The IFP announced yesterday that Inkosi Mangosuthu Buthelezi, right, will step down as the party’s leader at its next elective conference and that Velenkosini Hlabisa, left, who is the party’s provincial secretary, had been nominated by the extended national council to stand for the leadership of the IFP at the next conference. Picture: Doctor Ngcobo
Durban - After being at the helm of the party for 42 years, IFP founder and leader Inkosi Mangosuthu Buthelezi on Sunday announced that he will step down from the party’s leadership.

The announcement was greeted with mixed reaction by political analysts.

However, Professor Mcebisi Ndletyana said the latest development could mark the beginning of the end for the IFP, as the party was modelled around Buthelezi.

Buthelezi, who is credited for reviving the party after it lost several key municipalities in the 2011 local government elections, announced that he will step down from the party’s leadership at its next elective conference expected to be held in December.

The 88-year-old leader has led the party since its inception in 1975. He made the announcement at the IFP’s extended national council meeting in Durban.

“The extended national council has agreed that we are nominating Velenkosini Hlabisa to stand for the leadership of the IFP at the upcoming national elective conference,” he said.

Read: IFP leader Buthelezi to step down

In last year’s local government elections, the IFP made a stunning comeback and improved on its 2011 results.

It gained back lost ground particularly in the Zululand area and the voters’ response was largely attributed to the campaign run by Buthelezi, who campaigned across the province and nationally.

At the IFP’s last elective conference in December 2012, the party amended its constitution to create a position of deputy president, as part of its succession plan. Inkosi Mzamo Buthelezi was elected unopposed as the IFP’s second-in-line to succeed Buthelezi.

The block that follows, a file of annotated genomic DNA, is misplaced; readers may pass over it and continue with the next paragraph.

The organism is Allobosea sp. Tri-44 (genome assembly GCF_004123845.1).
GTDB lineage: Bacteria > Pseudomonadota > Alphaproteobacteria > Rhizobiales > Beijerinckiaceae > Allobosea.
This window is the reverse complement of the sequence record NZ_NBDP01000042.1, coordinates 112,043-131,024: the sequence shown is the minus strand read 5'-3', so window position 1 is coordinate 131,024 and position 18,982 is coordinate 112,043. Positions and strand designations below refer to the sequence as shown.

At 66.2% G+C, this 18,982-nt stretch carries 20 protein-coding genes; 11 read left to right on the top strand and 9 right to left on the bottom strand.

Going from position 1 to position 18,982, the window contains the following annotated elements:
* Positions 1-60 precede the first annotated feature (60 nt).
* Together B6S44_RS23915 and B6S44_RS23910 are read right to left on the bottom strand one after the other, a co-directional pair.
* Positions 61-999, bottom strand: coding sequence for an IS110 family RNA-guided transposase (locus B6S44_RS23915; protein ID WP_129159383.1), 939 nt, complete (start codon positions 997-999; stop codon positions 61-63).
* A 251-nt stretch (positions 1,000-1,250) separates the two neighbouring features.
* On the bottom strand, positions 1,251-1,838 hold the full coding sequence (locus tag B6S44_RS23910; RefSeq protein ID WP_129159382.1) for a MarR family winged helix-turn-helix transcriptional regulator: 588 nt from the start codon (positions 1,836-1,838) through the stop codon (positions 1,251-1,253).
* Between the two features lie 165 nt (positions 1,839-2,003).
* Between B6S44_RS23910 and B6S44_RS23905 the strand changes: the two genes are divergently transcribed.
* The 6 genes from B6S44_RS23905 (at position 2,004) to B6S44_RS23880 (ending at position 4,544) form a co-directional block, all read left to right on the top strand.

Asked about the succession plan, Buthelezi said the party had decided that “we need a more experienced leader, he (Inkosi Mzamo) remains our deputy”.

Buthelezi further described Hlabisa, who is currently a mayor of KwaHlabisa as a leader of integrity, who has served the IFP with distinction.

“He has broad support from our structures and a proposal that he stands for leadership emanated from across the party.”

Hlabisa said he accepted the nomination to replace Buthelezi.

“I accept trusting that I will be able to propel the party and our nation forward, I will avail myself to be elected,” he said.

Buthelezi said he would not impose himself once out of the leadership, instead he would share his experience with the elected leader.

“This of course does not prevent anyone from throwing their name in the ring when we gather at the elective conference.

“Our constitution allows for names to be received from the floor even on the day of the election,” Buthelezi explained.

Political analysts were divided on future prospects of the IFP under a new leader.

Bheki Mngomezulu said it was better that a new leader takes over while Buthelezi is still alive because he can tap the elderly statesman’s experience.

“It will ensure a smooth transition and avoid factionalism because in instances where there is a leadership vacuum everyone wants to grab that space.”

Mngomezulu said while Buthelezi will step aside officially he would likely continue to influence the direction of the party.

By electing Hlabisa, a relatively younger leader, the IFP stands a better chance of attracting younger members, Mngomezulu added.

Ndletyana said the IFP was built around tradition and it was a party of Zulu tradition.

“It is an outward projection of Zulu tradition and it was also built around the personality of Mangosuthu Buthelezi.

“For most of the followers their following of Inkatha was really an obedience to the chief.

“So if the new leader does not share the same profile as Buthelezi it is quite unlikely that he will sustain the support.”

Professor Somadoda Fikeni said it would not be easy for the IFP to survive after Buthelezi, but it will stay on for a while thanks to the electoral system, which guarantees that even the smallest parties survive.

“The IFP has come to be associated with Buthelezi because he had the charisma and the history.

“At the same time the ANC divisions give an opportunity for parties like the IFP to recover.”

Fikeni believes that Buthelezi handing over the baton to a new leader would ensure a smooth transition similar to that experienced in the ANC when Nelson Mandela handed over the reins to Thabo Mbeki. “Right now he (Buthelezi) can still call them and say this is not how you do it.”

The Mercury